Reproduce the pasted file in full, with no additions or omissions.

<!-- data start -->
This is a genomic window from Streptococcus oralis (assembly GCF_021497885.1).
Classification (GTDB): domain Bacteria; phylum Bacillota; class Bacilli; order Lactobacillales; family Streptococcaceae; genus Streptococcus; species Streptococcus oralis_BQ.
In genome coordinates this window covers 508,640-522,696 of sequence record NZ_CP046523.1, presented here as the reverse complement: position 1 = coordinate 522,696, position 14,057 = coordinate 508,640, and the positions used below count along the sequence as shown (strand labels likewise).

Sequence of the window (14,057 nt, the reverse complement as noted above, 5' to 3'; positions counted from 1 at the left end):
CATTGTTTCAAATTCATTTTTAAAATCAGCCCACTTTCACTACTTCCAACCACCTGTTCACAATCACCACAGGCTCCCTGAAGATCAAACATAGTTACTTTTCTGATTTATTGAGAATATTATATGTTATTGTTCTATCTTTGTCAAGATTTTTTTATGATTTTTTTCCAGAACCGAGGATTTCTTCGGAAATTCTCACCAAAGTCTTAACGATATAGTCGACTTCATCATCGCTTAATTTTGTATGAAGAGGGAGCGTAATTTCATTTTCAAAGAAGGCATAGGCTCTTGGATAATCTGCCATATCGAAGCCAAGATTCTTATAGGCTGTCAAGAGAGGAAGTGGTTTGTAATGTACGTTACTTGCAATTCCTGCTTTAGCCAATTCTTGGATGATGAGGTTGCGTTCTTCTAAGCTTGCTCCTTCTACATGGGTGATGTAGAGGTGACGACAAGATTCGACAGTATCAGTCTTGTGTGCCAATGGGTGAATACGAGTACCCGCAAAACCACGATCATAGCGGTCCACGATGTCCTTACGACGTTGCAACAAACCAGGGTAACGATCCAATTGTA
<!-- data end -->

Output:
This is a genomic window from Streptococcus oralis (assembly GCF_021497885.1).
Classification (GTDB): domain Bacteria; phylum Bacillota; class Bacilli; order Lactobacillales; family Streptococcaceae; genus Streptococcus; species Streptococcus oralis_BQ.
In genome coordinates this window covers 508,640-522,696 of sequence record NZ_CP046523.1, presented here as the reverse complement: position 1 = coordinate 522,696, position 14,057 = coordinate 508,640, and the positions used below count along the sequence as shown (strand labels likewise).

Sequence of the window (14,057 nt, the reverse complement as noted above, 5' to 3'; positions counted from 1 at the left end):
CATTGTTTCAAATTCATTTTTAAAATCAGCCCACTTTCACTACTTCCAACCACCTGTTCACAATCACCACAGGCTCCCTGAAGATCAAACATAGTTACTTTTCTGATTTATTGAGAATATTATATGTTATTGTTCTATCTTTGTCAAGATTTTTTTATGATTTTTTTCCAGAACCGAGGATTTCTTCGGAAATTCTCACCAAAGTCTTAACGATATAGTCGACTTCATCATCGCTTAATTTTGTATGAAGAGGGAGCGTAATTTCATTTTCAAAGAAGGCATAGGCTCTTGGATAATCTGCCATATCGAAGCCAAGATTCTTATAGGCTGTCAAGAGAGGAAGTGGTTTGTAATGTACGTTACTTGCAATTCCTGCTTTAGCCAATTCTTGGATGATGAGGTTGCGTTCTTCTAAGCTTGCTCCTTCTACATGGGTGATGTAGAGGTGACGACAAGATTCGACAGTATCAGTCTTGTGTGCCAATGGGTGAATACGAGTACCCGCAAAACCACGATCATAGCGGTCCACGATGTCCTTACGACGTTGCAACAAACCAGGGTAACGATCCAATTGTA